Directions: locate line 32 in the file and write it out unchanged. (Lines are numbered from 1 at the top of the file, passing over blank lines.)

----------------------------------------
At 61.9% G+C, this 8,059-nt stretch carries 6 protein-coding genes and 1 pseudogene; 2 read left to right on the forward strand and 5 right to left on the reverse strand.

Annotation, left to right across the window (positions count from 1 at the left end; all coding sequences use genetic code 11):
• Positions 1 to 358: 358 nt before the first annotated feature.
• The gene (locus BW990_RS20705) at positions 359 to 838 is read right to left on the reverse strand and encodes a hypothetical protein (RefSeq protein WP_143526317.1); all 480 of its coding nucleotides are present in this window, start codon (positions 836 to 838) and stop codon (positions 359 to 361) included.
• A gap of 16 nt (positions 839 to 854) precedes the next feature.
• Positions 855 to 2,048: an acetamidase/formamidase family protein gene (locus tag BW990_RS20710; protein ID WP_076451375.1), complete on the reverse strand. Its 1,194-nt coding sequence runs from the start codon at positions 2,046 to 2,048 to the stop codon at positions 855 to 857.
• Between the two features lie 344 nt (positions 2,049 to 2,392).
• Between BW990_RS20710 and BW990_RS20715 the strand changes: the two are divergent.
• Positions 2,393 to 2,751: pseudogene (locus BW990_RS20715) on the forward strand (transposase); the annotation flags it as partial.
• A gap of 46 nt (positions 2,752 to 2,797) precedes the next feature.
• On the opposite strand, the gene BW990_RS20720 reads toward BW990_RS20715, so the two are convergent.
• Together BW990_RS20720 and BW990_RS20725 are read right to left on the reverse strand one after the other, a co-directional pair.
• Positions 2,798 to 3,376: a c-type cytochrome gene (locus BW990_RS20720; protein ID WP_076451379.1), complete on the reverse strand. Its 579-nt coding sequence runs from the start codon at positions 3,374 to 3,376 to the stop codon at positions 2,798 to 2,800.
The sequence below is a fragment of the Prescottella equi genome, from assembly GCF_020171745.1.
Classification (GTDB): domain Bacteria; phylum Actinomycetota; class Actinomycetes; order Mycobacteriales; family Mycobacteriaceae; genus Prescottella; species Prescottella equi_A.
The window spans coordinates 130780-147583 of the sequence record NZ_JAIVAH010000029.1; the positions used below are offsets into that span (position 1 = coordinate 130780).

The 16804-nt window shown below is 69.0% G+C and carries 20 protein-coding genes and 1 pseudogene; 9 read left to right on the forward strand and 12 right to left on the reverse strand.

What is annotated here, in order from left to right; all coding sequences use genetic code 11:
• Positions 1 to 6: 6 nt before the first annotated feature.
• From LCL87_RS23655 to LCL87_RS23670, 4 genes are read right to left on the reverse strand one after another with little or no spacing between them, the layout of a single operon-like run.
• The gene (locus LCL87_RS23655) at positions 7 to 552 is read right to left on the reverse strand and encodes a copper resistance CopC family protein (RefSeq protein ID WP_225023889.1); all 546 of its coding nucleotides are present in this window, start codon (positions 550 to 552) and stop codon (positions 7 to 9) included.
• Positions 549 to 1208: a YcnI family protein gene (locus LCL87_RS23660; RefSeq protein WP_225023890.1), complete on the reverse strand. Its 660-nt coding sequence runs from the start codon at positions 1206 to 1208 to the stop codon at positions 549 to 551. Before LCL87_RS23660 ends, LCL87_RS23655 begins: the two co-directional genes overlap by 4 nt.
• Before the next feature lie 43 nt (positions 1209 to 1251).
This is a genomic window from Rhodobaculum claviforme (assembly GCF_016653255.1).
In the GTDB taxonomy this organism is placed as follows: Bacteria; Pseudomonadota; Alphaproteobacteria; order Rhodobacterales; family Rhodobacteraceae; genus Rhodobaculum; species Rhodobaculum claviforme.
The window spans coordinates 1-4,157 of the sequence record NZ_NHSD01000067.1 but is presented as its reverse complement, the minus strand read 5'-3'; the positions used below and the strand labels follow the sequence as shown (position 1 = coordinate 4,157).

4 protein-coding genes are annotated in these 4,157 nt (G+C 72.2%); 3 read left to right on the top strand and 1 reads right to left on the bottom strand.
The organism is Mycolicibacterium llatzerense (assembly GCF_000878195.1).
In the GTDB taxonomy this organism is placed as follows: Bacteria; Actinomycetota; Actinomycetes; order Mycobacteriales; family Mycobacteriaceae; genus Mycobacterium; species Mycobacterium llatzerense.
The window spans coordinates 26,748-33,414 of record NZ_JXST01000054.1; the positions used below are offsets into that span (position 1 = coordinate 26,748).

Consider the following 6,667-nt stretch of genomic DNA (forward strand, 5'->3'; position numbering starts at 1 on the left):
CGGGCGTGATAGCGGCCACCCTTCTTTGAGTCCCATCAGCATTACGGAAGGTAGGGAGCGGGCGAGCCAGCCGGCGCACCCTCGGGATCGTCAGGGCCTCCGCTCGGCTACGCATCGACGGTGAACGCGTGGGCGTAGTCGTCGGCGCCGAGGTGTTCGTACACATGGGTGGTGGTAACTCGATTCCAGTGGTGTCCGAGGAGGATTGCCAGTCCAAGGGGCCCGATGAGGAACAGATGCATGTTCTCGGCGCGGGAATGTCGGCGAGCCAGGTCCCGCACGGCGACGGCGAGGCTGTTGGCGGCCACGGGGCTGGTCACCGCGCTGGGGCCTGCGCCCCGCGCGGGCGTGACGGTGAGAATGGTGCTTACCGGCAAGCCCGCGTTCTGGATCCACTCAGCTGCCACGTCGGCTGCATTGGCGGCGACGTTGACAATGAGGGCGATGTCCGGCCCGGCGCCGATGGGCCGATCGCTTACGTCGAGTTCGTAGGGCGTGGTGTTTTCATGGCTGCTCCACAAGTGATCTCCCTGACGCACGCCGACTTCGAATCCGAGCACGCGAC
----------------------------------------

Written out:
CGGGCGTGATAGCGGCCACCCTTCTTTGAGTCCCATCAGCATTACGGAAGGTAGGGAGCGGGCGAGCCAGCCGGCGCACCCTCGGGATCGTCAGGGCCTCCGCTCGGCTACGCATCGACGGTGAACGCGTGGGCGTAGTCGTCGGCGCCGAGGTGTTCGTACACATGGGTGGTGGTAACTCGATTCCAGTGGTGTCCGAGGAGGATTGCCAGTCCAAGGGGCCCGATGAGGAACAGATGCATGTTCTCGGCGCGGGAATGTCGGCGAGCCAGGTCCCGCACGGCGACGGCGAGGCTGTTGGCGGCCACGGGGCTGGTCACCGCGCTGGGGCCTGCGCCCCGCGCGGGCGTGACGGTGAGAATGGTGCTTACCGGCAAGCCCGCGTTCTGGATCCACTCAGCTGCCACGTCGGCTGCATTGGCGGCGACGTTGACAATGAGGGCGATGTCCGGCCCGGCGCCGATGGGCCGATCGCTTACGTCGAGTTCGTAGGGCGTGGTGTTTTCATGGCTGCTCCACAAGTGATCTCCCTGACGCACGCCGACTTCGAATCCGAGCACGCGAC